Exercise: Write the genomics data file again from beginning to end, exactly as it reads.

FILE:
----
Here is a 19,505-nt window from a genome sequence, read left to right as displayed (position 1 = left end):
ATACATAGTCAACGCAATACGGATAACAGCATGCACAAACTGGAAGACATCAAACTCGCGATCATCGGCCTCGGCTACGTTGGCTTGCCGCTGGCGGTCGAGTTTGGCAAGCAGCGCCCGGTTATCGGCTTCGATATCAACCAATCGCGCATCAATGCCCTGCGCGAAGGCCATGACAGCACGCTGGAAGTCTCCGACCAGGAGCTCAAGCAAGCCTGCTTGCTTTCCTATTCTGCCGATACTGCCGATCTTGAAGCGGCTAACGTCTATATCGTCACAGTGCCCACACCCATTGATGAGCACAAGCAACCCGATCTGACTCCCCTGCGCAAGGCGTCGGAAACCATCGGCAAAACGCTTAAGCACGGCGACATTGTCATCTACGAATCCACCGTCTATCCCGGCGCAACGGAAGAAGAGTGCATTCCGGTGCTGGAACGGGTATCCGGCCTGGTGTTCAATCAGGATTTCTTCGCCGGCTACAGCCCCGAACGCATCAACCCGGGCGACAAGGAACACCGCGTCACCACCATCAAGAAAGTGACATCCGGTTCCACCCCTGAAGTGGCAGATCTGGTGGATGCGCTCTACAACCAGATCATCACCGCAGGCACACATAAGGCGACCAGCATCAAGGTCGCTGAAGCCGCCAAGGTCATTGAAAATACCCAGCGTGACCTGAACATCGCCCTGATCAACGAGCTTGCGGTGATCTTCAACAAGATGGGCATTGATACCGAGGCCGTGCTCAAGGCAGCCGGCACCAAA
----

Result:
Here is a 19,505-nt window from a genome sequence, read left to right as displayed (position 1 = left end):
ATACATAGTCAACGCAATACGGATAACAGCATGCACAAACTGGAAGACATCAAACTCGCGATCATCGGCCTCGGCTACGTTGGCTTGCCGCTGGCGGTCGAGTTTGGCAAGCAGCGCCCGGTTATCGGCTTCGATATCAACCAATCGCGCATCAATGCCCTGCGCGAAGGCCATGACAGCACGCTGGAAGTCTCCGACCAGGAGCTCAAGCAAGCCTGCTTGCTTTCCTATTCTGCCGATACTGCCGATCTTGAAGCGGCTAACGTCTATATCGTCACAGTGCCCACACCCATTGATGAGCACAAGCAACCCGATCTGACTCCCCTGCGCAAGGCGTCGGAAACCATCGGCAAAACGCTTAAGCACGGCGACATTGTCATCTACGAATCCACCGTCTATCCCGGCGCAACGGAAGAAGAGTGCATTCCGGTGCTGGAACGGGTATCCGGCCTGGTGTTCAATCAGGATTTCTTCGCCGGCTACAGCCCCGAACGCATCAACCCGGGCGACAAGGAACACCGCGTCACCACCATCAAGAAAGTGACATCCGGTTCCACCCCTGAAGTGGCAGATCTGGTGGATGCGCTCTACAACCAGATCATCACCGCAGGCACACATAAGGCGACCAGCATCAAGGTCGCTGAAGCCGCCAAGGTCATTGAAAATACCCAGCGTGACCTGAACATCGCCCTGATCAACGAGCTTGCGGTGATCTTCAACAAGATGGGCATTGATACCGAGGCCGTGCTCAAGGCAGCCGGCACCAAA